April 21, 2009

the old tangled kitchen garden

The robins are back, preening themselves up on the power line and poking around for worms in my house garden, the kitchen garden: the old multi-layered archaeological site around the house, where generations of people have grown food, buried scraps, and lost trinkets. which unearth with my fork as I shake loose couch grass root and loosen up soil.

When I moved here in May last year, I had my hands full with plowing and cover cropping the soil, which was old sod, for this year's garden; dozens of other projects (new waterline, repairing old rooves, fencing for the cows, etc) kept me from much work in the kitchen garden. Having a season to observe whats happening in a very old, ovegrown garden is a good thing; there are many treasures there like four variety of grapes, including a very tasty, small, rosy coloured mystery, which have propagated themselves copiously. There are egyptian onions, iris, chives, oregano, lavender, spearmint and gooseberries and a catoniaster that has entwined itself with loganberry in a into a huge tight ball of tangle. Raspberries have forged ahead everywhere, as has queen Anne's lace and yarrow.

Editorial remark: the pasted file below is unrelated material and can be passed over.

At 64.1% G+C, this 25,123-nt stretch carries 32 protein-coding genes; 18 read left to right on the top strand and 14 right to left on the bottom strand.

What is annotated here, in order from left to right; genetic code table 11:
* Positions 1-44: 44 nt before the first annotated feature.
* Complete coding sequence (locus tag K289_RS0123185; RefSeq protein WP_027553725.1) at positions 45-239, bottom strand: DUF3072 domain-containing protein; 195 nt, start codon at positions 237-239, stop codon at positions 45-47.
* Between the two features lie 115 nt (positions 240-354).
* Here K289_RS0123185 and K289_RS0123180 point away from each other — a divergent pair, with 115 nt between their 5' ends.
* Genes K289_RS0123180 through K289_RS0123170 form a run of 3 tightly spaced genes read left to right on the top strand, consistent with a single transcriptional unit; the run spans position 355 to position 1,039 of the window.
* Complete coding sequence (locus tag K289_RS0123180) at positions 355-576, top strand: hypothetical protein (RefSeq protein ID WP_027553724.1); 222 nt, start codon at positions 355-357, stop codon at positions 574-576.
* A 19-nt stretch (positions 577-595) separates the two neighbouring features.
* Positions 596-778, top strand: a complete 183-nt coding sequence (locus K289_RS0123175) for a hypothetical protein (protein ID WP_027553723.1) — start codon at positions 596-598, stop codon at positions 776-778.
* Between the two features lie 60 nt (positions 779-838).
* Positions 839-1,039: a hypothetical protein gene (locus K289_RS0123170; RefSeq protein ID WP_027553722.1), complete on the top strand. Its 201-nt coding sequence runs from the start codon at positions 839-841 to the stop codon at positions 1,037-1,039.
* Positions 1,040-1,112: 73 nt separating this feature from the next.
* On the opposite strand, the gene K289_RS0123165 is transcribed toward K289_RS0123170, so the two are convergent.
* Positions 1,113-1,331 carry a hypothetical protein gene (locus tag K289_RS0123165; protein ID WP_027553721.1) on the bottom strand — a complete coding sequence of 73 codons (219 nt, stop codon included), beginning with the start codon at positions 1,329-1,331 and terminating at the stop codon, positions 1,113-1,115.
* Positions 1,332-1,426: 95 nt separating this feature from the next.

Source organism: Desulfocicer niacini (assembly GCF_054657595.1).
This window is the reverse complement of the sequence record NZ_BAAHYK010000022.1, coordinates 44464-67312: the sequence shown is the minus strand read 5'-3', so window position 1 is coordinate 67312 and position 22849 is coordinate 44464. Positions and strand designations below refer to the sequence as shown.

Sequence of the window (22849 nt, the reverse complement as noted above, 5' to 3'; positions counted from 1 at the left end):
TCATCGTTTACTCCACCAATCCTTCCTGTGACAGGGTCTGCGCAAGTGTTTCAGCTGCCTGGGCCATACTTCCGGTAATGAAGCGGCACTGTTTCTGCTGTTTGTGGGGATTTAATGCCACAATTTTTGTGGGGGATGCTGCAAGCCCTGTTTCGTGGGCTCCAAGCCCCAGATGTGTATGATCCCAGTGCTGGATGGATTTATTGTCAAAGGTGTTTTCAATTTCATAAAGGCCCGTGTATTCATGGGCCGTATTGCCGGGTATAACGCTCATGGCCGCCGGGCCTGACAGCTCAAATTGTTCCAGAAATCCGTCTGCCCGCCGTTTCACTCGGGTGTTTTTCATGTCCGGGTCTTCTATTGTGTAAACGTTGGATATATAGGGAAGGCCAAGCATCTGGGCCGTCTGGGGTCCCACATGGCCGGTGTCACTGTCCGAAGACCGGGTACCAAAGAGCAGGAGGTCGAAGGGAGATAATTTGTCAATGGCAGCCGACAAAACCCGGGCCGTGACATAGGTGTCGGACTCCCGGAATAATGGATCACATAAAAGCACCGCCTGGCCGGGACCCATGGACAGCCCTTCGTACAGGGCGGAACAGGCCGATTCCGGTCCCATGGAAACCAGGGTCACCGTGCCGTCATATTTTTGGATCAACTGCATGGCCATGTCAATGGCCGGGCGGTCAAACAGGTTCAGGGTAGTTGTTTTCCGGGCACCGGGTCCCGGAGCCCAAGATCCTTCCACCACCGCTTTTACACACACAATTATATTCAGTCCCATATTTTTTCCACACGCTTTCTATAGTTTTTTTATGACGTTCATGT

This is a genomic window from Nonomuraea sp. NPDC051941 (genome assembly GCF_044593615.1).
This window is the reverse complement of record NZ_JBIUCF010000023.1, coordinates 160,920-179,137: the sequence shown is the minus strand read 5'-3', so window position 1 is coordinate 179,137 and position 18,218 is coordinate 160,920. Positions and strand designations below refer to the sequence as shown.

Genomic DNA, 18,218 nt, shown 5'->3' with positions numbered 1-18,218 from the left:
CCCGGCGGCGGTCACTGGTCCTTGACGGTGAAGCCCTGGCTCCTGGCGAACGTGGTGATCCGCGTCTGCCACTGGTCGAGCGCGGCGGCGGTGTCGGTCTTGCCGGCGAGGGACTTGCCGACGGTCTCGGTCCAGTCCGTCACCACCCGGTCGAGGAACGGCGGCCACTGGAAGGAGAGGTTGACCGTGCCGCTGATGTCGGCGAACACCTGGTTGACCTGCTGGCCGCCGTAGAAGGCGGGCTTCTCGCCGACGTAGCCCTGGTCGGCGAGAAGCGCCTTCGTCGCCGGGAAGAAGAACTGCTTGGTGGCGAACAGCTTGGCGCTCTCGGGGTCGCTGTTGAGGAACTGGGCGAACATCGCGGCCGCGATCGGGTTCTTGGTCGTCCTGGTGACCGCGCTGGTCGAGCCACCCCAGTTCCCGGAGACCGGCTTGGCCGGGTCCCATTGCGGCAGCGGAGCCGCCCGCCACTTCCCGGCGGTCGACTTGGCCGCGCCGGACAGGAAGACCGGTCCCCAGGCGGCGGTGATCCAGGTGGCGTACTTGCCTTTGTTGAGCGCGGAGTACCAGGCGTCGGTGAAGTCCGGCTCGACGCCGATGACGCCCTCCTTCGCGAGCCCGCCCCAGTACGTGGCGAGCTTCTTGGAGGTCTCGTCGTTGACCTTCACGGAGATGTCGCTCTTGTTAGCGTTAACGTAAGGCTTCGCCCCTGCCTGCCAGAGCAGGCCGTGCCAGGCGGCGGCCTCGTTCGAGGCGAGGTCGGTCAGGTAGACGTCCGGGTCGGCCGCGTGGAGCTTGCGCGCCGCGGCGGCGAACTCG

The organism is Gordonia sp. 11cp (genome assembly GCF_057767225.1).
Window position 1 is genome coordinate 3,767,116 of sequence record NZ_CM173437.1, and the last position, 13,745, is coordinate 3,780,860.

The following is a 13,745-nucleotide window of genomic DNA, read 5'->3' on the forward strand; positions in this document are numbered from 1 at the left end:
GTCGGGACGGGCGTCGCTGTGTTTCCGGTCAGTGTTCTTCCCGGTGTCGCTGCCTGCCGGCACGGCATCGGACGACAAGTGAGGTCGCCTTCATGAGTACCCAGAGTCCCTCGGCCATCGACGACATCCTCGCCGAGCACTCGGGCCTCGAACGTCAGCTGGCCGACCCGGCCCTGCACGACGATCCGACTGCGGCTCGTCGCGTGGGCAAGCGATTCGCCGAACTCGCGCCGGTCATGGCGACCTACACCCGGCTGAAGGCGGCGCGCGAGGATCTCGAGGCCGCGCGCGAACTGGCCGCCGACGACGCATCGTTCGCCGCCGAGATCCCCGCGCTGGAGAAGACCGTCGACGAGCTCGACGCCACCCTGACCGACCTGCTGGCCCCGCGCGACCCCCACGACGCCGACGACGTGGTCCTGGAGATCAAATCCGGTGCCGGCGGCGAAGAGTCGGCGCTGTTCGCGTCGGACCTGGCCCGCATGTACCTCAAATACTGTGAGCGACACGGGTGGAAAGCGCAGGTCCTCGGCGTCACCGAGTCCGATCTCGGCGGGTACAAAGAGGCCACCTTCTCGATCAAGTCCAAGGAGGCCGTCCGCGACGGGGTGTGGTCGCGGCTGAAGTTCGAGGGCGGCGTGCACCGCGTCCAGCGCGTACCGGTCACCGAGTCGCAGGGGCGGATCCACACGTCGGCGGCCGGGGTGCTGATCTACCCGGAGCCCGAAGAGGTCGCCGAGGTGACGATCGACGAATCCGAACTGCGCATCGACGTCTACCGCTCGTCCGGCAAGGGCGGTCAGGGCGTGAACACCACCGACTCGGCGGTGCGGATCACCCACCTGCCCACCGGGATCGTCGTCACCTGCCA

I've pruned the grapes well back and am rebuilding the trellis. I composted and mulched, clipped, cleaned and mowed the 20 by 8' intof raspberries into semblances of order. Its raining today after three days of sunshine and its a good day to untangle the catonia-disaster.

I did manage to lay compost down in a third of my new garden (about an acre) and planted: mizuna, tatsoi and arugula, tri-coloured radish, japanese salad turnip and spinach. Beets and ruby chard are up in a bed in the hoophouse. I'll post pictures and write about my main garden later today.

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